In my opinion, the claims are a challenge to the notion that morality is dependent on religion. Dostoevsky develops his argument throughout the book by trying to disprove the existence of God due to the immorality that exists in the world. The main supporting argument adopted in the book is the suffering of innocent children. The following examples are cited: “Turks torturing children, starting with cutting them out of their mothers’ wombs with a dagger” (Dostoevsky 238), “A Russian family beating a five-year-old girl and locking her all night in an outhouse” (Dostoevsky 242) and “An eight-year-old boy who accidentally hurts a cruel general’s dog and thus is punished by being ripped to pieces by the man’s dogs” (Dostoevsky 243). The author argues that if God is responsible for morality, then he sees no sense in the existence of suffering for innocent children. This position is a major issue raised by opponents of the religious theory of morality. In many cases, Christians support this point of view by claiming that the suffering of innocent individuals is necessary for the creation of harmony on earth. The view is challenged by the question posed by Ivan, “if everyone must suffer to buy eternal harmony with their suffering, pray tell me what children have got to do with it?” (Dostoevsky 243).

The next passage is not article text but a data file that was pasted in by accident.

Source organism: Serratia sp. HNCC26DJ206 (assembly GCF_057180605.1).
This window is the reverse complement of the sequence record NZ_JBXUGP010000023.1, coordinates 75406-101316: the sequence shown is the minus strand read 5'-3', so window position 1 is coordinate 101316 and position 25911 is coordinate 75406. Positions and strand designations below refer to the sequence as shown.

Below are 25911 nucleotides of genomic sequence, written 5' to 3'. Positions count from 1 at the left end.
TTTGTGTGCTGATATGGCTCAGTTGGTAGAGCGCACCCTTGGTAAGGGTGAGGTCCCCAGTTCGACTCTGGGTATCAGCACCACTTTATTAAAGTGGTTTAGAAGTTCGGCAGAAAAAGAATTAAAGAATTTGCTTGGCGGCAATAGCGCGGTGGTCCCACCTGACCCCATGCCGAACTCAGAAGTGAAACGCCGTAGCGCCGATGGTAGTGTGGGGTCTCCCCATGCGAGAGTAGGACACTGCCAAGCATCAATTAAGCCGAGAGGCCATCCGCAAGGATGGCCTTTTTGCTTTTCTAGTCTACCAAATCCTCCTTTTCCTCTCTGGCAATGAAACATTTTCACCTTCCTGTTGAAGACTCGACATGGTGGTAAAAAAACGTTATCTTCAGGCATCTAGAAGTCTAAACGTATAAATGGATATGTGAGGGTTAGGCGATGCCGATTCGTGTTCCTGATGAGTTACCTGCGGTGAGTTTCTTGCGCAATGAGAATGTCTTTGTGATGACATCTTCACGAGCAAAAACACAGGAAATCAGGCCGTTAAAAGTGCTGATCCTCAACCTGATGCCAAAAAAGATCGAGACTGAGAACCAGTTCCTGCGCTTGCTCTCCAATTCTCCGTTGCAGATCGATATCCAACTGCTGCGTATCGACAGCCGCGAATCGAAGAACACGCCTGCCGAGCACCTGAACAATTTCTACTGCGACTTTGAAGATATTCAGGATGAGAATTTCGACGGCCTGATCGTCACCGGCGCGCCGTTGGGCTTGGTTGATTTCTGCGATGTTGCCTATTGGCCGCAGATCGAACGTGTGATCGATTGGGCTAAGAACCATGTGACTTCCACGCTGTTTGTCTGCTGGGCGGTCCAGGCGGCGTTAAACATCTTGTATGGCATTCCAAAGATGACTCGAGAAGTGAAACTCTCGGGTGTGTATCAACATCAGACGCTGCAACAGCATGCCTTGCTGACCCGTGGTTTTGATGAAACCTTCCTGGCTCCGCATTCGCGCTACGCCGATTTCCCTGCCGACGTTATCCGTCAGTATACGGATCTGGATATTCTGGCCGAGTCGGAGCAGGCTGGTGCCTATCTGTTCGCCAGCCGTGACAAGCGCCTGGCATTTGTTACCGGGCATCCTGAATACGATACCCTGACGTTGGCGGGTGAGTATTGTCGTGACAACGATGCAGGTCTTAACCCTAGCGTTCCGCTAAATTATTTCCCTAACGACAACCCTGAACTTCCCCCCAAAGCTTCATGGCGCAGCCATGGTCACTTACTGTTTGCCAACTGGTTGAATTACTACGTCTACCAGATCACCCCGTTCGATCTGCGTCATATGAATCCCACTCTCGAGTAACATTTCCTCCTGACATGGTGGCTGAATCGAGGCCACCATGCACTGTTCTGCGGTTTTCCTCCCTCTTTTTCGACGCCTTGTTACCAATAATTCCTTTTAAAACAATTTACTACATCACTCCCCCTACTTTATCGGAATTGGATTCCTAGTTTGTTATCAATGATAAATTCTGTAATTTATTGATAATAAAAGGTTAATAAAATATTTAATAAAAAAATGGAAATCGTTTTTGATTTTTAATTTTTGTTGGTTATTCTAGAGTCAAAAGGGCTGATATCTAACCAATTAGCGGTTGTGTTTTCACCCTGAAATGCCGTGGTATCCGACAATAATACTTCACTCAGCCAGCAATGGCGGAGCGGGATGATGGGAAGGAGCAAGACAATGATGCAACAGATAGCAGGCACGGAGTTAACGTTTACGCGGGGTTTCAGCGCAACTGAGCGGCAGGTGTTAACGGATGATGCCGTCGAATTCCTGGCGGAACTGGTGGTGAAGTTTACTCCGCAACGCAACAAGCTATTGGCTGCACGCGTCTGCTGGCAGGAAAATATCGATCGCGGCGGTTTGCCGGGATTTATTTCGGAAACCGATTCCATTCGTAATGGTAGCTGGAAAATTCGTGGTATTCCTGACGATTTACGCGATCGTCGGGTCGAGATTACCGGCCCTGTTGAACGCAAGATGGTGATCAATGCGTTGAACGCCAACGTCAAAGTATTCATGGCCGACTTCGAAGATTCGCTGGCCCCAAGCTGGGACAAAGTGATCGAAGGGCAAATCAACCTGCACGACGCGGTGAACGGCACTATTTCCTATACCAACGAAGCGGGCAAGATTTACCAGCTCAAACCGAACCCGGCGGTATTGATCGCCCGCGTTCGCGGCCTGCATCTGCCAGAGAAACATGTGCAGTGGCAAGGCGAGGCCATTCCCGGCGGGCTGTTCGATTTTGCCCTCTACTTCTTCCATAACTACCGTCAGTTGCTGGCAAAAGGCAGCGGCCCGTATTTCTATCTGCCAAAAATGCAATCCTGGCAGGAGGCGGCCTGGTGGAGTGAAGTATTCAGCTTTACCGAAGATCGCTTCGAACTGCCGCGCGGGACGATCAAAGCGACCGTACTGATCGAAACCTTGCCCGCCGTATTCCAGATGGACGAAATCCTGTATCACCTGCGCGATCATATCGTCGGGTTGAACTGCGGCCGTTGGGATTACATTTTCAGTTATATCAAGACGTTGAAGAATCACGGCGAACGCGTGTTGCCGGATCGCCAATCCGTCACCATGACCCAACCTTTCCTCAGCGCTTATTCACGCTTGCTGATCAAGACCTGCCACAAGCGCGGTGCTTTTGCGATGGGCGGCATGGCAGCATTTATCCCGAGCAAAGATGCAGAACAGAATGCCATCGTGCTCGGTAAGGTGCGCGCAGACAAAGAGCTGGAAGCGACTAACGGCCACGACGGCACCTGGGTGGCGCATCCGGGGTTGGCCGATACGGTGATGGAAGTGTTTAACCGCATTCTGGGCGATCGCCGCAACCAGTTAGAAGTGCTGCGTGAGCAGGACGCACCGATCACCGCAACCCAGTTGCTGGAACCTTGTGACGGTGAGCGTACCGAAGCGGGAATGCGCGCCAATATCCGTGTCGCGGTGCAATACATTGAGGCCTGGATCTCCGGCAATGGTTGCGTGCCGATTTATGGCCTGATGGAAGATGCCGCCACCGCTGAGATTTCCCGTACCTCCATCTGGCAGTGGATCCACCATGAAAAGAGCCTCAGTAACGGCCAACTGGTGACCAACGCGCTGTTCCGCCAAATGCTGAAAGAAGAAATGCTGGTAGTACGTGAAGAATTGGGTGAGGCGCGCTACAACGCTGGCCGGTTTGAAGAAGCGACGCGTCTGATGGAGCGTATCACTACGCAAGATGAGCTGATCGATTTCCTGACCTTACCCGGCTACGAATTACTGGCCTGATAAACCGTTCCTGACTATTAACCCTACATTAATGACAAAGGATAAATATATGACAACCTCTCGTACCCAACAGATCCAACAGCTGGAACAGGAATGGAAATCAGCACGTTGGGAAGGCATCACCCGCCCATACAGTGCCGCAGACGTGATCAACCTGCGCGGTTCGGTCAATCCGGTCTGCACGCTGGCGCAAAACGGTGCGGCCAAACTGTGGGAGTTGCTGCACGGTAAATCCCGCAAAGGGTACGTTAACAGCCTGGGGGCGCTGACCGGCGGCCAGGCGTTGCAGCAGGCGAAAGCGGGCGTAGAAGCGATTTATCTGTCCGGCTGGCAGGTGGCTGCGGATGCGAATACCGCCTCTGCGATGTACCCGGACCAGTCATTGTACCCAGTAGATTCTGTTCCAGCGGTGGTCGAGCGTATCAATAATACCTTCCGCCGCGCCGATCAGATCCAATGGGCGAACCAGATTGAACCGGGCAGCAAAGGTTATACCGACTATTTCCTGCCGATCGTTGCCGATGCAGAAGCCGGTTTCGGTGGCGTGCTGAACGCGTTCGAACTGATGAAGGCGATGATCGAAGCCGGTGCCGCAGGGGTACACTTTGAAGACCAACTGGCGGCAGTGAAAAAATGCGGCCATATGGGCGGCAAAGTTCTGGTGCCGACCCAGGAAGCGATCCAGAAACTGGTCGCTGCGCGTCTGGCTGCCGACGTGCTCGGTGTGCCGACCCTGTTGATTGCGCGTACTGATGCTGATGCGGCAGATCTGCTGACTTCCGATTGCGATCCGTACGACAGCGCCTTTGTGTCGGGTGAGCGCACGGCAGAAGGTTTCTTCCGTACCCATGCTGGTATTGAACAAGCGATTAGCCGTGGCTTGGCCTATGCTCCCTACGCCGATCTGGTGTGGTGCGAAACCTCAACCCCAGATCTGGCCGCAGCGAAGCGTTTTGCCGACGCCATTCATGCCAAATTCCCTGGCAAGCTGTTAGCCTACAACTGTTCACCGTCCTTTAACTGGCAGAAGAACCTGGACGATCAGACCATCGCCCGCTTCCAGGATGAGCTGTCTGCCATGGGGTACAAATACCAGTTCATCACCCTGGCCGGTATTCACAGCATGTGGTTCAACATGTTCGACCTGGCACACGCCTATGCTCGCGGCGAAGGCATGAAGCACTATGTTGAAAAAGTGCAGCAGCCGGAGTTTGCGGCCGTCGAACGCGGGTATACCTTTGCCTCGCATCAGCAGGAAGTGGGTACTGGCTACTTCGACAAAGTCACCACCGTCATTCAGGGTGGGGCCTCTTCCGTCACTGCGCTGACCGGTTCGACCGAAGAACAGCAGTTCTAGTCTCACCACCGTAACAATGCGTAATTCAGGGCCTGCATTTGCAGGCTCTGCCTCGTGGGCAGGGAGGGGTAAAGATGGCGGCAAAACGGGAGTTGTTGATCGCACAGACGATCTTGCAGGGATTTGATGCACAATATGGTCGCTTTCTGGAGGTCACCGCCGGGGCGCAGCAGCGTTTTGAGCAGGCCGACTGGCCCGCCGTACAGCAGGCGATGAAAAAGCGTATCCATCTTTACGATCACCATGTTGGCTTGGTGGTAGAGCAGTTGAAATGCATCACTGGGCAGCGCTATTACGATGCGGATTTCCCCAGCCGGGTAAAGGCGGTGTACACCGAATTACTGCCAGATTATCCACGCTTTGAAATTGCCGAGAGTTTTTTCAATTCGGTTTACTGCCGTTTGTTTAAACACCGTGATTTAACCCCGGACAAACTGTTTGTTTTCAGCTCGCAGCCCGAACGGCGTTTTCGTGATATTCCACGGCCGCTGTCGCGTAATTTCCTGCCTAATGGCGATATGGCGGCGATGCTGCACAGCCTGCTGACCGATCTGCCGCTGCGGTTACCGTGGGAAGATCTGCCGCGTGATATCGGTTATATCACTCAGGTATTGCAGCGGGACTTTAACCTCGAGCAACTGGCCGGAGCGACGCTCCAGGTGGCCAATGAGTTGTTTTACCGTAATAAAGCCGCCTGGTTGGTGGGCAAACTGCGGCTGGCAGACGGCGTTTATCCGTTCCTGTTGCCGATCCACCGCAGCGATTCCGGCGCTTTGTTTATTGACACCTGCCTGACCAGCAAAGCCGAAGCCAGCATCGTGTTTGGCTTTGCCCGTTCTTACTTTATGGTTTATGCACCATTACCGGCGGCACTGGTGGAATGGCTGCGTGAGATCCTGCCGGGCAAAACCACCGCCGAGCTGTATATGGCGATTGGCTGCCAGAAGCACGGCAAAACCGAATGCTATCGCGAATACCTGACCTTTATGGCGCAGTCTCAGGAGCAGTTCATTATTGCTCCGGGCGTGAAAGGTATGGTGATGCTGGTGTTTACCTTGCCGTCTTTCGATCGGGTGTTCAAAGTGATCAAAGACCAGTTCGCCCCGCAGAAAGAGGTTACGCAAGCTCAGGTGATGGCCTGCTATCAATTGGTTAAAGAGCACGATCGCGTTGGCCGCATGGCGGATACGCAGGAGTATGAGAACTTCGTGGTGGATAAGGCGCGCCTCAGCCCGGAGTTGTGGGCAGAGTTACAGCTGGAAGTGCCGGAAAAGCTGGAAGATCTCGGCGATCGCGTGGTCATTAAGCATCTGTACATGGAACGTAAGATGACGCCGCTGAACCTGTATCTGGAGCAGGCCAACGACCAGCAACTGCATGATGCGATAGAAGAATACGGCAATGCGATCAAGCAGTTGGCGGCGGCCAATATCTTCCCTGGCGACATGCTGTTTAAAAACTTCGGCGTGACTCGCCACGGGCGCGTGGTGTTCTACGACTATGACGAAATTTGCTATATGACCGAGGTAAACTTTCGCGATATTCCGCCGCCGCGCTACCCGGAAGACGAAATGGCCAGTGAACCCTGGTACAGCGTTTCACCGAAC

The dilemma created by the claims posed in the book is based on how human beings view evil. How can a supernatural being who is all-good and perfect permit the existence of evil in the world? The religious theory of morality is greatly challenged in this case. The response by Christians that God has an unchanging perspective on what is right or wrong fails to answer the question since it suggests that human beings are too ignorant to understand God’s plan with regard to his moral plan for creating the universe. The defense put forward using ignorance actually raises more questions about the relationship between morality and religion. It taints the credibility of the claim that religion provides a guarantee when it comes to distinguishing good and evil. In addition, it questions why one would discard their understanding of good and evil in order to conform to the religious theory of morality.